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Normal or Not? – Dogs and Hot Spots

05/10/2016 by Colleen Williams
May 10th, 2016 by Colleen Williams

Dogs often itch and groom themselves, but when the itching becomes excessive and causes bleeding, it’s often caused by an affliction called moist eczema. This illness is more commonly known to pet parents as “hot spots.”


Hot spots are typically caused by a common bacterial infection and can appear quickly within a few hours. The bacteria are attracted to wet or broken skin; baths, swimming, or a small scratch can all be a breeding ground. Dogs with matted or dirty fur, ticks, fleas, or parasites may also be more susceptible to the condition. Environmental and food allergies may also cause moist eczema to form. Hot spots can develop anywhere on a dog’s body, but are most commonly found near the ears, back end, or back legs.


Excessive scratching, licking, and biting of the “hot spot” is the main sign of infection. An open wound will form and may ooze pus and scab over. Matted fur near the area is a definite indicator. The wound may become infected, leading to swelling and foul-smelling discharge.


Shaving the area around the hot spot can reveal the extent of the infection as well as allow the wound to scab. Preventing the dog from gnawing at the spot is essential; using a plastic cone collar or applying a cooling or numbing topical ointment may help. The wound should be cleaned multiple times for the first few days.Your vet can recommend an over-the-counter or prescription anti-bacterial ointment. More severe infections may require oral antibiotics or anti-inflammatory injections, prescribed and administered by your veterinarian.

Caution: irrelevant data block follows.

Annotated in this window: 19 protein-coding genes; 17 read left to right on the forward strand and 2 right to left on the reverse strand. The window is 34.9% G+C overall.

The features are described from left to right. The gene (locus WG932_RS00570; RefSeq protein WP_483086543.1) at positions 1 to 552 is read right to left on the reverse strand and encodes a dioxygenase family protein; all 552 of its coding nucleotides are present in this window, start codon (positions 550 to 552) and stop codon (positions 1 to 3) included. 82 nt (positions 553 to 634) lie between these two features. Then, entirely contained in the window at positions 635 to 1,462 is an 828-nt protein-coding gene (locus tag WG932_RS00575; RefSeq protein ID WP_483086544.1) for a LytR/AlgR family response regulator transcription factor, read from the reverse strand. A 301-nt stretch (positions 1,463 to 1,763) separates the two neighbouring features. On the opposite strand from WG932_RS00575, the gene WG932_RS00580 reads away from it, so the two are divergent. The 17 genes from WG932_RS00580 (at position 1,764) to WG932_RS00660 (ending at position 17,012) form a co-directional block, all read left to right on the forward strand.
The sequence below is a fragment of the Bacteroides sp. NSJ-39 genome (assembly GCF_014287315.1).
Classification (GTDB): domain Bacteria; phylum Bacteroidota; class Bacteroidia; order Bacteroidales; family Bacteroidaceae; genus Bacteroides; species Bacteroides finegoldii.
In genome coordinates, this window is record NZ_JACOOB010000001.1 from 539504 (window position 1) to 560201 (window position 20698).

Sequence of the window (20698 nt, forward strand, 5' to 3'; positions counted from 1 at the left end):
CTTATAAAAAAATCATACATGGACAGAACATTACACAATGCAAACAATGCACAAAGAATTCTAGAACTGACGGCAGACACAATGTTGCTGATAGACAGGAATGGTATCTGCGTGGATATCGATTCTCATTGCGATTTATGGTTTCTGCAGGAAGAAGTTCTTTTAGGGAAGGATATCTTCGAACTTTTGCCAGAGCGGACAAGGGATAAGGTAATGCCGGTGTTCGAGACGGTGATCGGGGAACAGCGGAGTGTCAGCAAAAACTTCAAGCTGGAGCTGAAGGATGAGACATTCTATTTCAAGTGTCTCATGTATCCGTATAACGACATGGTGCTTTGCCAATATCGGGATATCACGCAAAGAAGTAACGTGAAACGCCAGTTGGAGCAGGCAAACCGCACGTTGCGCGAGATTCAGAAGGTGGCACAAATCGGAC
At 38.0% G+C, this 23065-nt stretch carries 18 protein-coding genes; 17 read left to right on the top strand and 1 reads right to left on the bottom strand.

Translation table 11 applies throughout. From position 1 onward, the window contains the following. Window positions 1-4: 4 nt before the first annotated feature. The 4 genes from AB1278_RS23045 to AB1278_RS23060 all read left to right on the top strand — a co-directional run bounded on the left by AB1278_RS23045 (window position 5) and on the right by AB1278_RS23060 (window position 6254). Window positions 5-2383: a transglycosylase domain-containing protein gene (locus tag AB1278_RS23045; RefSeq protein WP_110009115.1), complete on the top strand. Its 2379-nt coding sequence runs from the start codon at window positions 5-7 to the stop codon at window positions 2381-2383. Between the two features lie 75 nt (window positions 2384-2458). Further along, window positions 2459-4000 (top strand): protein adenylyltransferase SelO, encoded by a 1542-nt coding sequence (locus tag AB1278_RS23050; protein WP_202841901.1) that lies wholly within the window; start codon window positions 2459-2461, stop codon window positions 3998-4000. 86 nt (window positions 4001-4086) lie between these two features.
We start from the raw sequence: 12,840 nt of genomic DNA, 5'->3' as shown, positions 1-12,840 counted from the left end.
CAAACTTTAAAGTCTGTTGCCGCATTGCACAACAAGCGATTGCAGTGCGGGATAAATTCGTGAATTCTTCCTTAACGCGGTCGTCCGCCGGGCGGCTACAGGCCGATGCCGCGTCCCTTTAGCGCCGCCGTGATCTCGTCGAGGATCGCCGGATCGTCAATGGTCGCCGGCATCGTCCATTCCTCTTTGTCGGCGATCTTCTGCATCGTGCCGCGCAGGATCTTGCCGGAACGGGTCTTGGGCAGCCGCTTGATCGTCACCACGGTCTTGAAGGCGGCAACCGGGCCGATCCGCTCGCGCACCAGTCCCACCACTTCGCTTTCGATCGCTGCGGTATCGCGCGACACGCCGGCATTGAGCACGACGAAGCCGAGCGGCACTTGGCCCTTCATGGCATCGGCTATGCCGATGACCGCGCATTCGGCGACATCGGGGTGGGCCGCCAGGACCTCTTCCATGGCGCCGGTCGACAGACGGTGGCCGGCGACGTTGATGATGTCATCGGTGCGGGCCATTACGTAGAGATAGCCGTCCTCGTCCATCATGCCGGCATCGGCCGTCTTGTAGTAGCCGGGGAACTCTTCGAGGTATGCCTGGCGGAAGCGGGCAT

Less severe hot spots may be treated at home by pet parents. Soak a washcloth in a mixture of warm water and a spoonful of sea salt, Epsom salt, or baking soda and apply it to the affected area. This can help reduce swelling and redness as well as draw out any pus. Apple cider vinegar, witch hazel, aloe vera gel, and milk of magnesia are also natural remedies. Oatmeal baths are also an at-home option for hot spot treatment.


Dry your dog immediately after any swimming or bathing to prevent bacterial infections. Brush and groom your pet, especially if he or she is a long-haired breed. Regularly inspect your dog’s skin for any cuts, ticks, or fleas. Apply anti-bacterial ointment or spray to any small cuts; seek veterinary care for larger lesions that may require stitches.

Hot spots can become dangerous quickly; the bacterial infection can take weeks to heal, even if treated immediately. Proper cleaning and application of anti-bacterial ointments can stop a hot spot in its tracks. Be especially aware of hot spots in summer! With loving care and a watchful eye, your dog can recover from a hot spot with no problems.